New regulation calls for Central Shariah Advisory Council at central bank level and Shariah Advisory Board at individual bank level
By HABHAJAN SINGH / Graphic By TMR
Uganda’s newly released Islamic banking regulations seem to have taken a leaf out of Malaysia’s books, including the establishment of a central Shariah body at the apex level.
The 18-page regulation, known as the “Financial Institutions (Islamic Banking) Regulations 2018”, calls for the establishments of a Central Shariah Advisory Council (CSAC) at the central bank level and a Shariah Advisory Board (SAB) at the individual bank level.
Both requirements are present in the regulations that govern the Islamic financial institutions licensed in Malaysia.
When it comes to the apex Shariah council, there are a couple of differences when comparing Uganda’s CSAC to its counterpart at Bank Negara Malaysia (BNM).
To begin with, the governor of Bank of Uganda (BoU), the nation’s central bank, chairs the CSAC. In Malaysia, BNM’s Shariah Advisory Council (SAC) is chaired by an outsider who is not an official of the central bank.
“I suppose they are still in their formative years when it comes to Islamic banking. This may change as the sector matures,” an Islamic finance observer told The Malaysian Reserve.
The newly approved regulation allows Uganda — the third-biggest landlocked economy in East Africa — to join peers Tanzania and Kenya in making available Islamic finance products and services to the nation with a population of 44 million, with Muslims accounting for 13%.
Comparisons between Uganda and Malaysia
Uganda’s CSAC is basically controlled by the central bank. Aside from the governor, it is made up of the central bank ED responsible for supervision, the central bank’s legal department head and two Shariah scholars appointed by the bank’s board.
In contrast, BNM’s SAC members are appointed by Yang di-Pertuan Agong, the nation’s constitutional monarch, on the advice of the finance minister after consultation with the central bank. This requirement is spelt out under Section 53 of the Central Bank of Malaysia Act 2009.
BoU is helmed by Prof Emmanuel Tumusiime-Mutebile (main picture), while his Malaysian counterpart is Tan Sri Muhammad Ibrahim.
As for the Shariah scholars who make the cut for the council, the Uganda legislation states that they should have knowledge and experience in Shariah, Islamic banking or such related disciplines as the central bank may specify.
On top of that, they must also have experience in the financial services industry; good standing, reputation and recognition in Uganda or any other country; and experience in serving on the SAB of any reputable institution conducting Islamic financial business.
This leaves it open for the Uganda central bank to tap Shariah advisors from abroad to bolster the standing and the knowledge depth of its newly formed Shariah outfit.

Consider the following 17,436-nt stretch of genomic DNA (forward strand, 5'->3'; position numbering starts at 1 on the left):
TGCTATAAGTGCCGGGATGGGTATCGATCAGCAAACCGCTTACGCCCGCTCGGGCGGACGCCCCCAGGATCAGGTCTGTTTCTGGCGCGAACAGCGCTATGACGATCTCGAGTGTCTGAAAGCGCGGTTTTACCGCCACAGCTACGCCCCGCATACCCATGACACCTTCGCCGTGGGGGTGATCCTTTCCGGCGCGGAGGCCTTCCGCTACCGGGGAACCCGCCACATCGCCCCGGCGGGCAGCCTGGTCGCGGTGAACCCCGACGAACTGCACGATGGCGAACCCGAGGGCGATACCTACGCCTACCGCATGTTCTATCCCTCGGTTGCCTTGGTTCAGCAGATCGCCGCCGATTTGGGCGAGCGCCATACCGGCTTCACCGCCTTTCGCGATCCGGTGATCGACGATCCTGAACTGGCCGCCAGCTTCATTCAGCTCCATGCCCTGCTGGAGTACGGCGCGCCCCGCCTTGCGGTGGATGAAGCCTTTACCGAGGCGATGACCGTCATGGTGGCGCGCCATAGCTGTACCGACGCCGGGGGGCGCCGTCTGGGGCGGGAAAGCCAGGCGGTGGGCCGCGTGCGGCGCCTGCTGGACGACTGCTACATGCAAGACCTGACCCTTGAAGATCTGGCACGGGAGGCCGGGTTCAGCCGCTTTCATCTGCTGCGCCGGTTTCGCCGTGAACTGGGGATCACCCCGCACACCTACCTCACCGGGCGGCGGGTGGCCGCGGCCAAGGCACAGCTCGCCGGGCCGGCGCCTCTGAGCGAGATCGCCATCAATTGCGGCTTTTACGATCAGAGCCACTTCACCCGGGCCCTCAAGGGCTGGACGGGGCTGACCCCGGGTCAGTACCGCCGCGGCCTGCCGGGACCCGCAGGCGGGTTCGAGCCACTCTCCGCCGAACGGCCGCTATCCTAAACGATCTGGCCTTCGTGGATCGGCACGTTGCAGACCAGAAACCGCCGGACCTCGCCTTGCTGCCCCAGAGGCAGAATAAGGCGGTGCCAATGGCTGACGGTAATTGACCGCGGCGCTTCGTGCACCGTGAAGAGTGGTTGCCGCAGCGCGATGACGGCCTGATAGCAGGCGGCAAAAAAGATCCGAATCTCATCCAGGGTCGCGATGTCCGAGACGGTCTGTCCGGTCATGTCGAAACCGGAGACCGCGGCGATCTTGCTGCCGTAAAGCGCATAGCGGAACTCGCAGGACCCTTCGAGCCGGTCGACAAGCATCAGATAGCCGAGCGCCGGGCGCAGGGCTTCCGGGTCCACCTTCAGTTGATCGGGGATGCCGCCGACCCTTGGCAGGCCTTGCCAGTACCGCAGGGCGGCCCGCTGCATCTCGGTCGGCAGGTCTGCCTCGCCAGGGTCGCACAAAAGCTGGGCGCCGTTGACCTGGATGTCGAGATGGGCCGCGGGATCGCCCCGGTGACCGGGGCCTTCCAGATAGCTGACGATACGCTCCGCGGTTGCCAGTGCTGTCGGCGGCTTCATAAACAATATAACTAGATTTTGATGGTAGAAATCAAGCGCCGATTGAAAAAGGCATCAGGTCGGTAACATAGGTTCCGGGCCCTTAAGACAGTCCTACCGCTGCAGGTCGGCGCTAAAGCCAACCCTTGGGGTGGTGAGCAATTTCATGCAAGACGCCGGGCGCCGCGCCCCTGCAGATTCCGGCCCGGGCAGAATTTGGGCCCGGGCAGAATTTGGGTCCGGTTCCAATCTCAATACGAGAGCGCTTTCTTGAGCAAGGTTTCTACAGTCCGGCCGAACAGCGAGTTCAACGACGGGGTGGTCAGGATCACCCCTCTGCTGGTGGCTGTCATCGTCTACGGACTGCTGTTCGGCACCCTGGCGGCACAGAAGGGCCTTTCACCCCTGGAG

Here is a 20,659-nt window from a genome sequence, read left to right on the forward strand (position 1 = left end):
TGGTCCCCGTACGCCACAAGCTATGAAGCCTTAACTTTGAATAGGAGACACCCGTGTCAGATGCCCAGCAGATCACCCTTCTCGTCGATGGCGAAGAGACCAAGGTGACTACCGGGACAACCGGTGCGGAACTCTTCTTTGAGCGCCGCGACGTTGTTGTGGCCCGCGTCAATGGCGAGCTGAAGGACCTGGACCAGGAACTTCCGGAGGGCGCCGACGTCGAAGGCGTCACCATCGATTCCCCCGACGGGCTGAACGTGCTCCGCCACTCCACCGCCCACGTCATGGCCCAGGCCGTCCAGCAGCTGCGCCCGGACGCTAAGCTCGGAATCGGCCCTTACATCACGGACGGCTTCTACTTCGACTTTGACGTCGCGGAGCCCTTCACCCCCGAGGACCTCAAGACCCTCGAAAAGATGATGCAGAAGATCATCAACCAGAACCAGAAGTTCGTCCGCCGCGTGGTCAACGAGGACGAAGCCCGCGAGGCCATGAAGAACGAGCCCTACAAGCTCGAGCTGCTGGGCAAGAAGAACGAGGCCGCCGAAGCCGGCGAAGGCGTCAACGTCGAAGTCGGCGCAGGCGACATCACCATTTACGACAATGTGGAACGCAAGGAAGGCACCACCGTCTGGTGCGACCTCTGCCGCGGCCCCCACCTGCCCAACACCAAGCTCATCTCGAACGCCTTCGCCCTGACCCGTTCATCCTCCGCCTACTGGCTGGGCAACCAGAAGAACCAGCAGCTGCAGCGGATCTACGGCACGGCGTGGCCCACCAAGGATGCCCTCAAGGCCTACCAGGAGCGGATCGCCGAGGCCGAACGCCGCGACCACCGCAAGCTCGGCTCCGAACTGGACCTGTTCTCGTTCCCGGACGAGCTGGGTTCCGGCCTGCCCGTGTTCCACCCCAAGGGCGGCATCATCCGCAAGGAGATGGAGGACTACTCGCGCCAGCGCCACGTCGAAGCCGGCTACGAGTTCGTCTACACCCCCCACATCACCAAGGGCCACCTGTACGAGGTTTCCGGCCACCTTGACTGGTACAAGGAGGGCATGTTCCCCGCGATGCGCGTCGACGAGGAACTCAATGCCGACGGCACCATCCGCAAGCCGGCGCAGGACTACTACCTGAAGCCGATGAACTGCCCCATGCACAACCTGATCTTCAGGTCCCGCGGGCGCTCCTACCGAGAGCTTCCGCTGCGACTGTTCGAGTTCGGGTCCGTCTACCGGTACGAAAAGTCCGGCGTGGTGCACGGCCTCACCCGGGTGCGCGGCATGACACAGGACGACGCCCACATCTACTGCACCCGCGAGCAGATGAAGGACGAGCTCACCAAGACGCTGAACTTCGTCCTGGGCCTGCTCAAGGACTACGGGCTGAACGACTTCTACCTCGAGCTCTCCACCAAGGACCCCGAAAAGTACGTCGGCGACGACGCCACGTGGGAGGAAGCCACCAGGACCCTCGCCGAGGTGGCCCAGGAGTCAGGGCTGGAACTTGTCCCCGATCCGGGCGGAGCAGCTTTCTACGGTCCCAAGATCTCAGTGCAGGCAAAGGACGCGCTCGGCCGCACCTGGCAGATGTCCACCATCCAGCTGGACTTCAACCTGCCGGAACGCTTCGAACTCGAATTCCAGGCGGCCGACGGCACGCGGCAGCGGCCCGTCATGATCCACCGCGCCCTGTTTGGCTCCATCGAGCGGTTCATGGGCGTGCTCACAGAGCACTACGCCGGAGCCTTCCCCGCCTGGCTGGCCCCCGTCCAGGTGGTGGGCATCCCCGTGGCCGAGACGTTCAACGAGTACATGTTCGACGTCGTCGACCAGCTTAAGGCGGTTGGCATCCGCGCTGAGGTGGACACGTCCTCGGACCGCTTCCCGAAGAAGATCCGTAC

Published in the Uganda Gazette in February and available at the BoU website, the new piece of legislation
also states that the regulation is intended to provide for the “regulation of financial institutions conducting Islamic financial business” as well as provide “a regulatory framework for Islamic financial business”.
It also intends to provide for the licensing and operation of Islamic financial business and to ensure that financial institutions conducting Islamic financial business conduct their operations in accordance with Shariah.
The 18-page Uganda document is less voluminous compared to the Islamic Financial Services Act 2013 (IFSA) which runs into 187 pages.
Uganda does mention a few Arabic terms, though not as many as in the Malaysian document, with terms like musyarakah, mudarabah, al-ijarah, istisna and wakalah.
Malaysia’s IFSA came into effect on June 30, 2013, along with the Financial Services Act 2013.
Both legislations — replacing the repealed Payment System Act 2003 — were meant to strengthen provisions to regulate payment system operators and payment instrument
issuers in order to promote safe, efficient and reliable payment systems and instruments.
Prior to that, another major regulatory milestone for Islamic banking in Malaysia came in the form of provisions embedded in the new Act governing BNM. The 2009 Act mentioned above had replaced the Central Bank of Malaysia Act 1958.
One key area of difference between the old and the new Act for BNM was the reference to the SAC, the body set up under the central bank itself to bring about order and consistency in the Shariah rulings for Islamic banks and takaful operators operating in Malaysia.
Another key area was the introduction of the “dual banking” concept.
In the old regulation, Islamic banking came into play by virtue of Section 16(b) which states that the SAC “shall be the authority for the ascertainment of Islamic law for the purposes of Islamic banking business, takaful business, Islamic financial business, Islamic development financial business, or any other business which is based on Shariah principles, and is supervised and regulated by the bank”.